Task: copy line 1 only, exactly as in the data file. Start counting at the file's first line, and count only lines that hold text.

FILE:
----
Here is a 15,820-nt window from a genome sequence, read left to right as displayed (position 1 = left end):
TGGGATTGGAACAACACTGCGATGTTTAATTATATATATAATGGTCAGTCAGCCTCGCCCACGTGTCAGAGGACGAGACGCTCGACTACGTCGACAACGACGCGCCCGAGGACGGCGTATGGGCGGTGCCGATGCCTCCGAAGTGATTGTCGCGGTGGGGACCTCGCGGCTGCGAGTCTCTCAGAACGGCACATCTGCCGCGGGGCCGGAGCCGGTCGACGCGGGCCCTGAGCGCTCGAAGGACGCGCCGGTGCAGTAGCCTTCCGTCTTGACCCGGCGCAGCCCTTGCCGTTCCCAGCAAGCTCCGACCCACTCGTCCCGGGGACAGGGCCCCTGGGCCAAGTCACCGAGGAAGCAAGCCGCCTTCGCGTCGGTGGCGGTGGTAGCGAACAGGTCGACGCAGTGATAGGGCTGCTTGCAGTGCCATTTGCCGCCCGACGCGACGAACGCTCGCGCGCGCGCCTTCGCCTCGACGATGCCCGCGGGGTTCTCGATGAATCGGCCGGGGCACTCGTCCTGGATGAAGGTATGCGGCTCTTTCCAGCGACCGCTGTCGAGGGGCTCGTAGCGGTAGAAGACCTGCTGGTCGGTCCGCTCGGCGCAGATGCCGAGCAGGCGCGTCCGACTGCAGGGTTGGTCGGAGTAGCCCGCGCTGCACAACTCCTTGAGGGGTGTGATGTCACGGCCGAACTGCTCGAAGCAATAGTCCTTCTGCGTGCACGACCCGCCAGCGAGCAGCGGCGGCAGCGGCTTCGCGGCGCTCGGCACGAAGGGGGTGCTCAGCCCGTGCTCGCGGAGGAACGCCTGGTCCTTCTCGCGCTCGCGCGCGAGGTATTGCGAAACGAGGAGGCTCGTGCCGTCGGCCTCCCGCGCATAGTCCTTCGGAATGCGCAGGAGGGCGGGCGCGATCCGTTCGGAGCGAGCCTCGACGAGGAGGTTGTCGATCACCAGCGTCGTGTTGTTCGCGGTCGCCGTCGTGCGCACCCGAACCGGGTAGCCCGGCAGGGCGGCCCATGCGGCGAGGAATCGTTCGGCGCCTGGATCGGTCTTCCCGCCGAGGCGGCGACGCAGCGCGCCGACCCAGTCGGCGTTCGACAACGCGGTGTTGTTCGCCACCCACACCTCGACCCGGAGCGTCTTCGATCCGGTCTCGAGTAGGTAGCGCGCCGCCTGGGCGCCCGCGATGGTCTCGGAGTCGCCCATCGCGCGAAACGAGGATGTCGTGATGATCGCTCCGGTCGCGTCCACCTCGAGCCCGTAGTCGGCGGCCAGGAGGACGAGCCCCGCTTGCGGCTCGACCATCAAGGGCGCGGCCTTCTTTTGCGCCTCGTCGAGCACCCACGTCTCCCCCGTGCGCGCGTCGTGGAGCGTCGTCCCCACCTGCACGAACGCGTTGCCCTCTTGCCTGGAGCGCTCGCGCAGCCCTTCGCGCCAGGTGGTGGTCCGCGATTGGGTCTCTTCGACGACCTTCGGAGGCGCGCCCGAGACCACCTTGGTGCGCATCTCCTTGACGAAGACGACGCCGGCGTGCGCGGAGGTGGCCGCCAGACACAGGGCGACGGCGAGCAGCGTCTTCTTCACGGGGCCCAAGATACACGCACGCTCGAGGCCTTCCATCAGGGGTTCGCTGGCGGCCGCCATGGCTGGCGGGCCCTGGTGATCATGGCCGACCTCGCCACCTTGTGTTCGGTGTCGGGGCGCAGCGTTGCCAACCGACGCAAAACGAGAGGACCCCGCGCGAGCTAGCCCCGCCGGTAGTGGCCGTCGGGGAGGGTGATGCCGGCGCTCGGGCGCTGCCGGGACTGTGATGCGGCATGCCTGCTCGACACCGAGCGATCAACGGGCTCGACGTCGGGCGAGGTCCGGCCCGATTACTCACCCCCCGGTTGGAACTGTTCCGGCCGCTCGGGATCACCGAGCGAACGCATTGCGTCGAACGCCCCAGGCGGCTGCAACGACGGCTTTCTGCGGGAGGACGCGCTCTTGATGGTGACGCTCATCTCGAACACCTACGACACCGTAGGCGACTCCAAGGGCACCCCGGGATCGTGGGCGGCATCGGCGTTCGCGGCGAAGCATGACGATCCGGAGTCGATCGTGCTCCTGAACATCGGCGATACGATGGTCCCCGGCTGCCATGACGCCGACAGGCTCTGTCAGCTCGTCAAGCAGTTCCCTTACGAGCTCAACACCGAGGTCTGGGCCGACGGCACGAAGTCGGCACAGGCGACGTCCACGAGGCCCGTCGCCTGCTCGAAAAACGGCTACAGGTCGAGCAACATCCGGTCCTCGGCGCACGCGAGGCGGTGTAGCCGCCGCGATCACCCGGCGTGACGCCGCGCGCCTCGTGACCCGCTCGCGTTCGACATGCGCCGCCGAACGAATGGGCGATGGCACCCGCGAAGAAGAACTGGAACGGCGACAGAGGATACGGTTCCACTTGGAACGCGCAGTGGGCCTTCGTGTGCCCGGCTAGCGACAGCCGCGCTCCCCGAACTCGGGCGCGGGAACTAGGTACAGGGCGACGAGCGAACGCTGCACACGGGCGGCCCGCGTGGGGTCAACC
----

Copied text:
Here is a 15,820-nt window from a genome sequence, read left to right as displayed (position 1 = left end):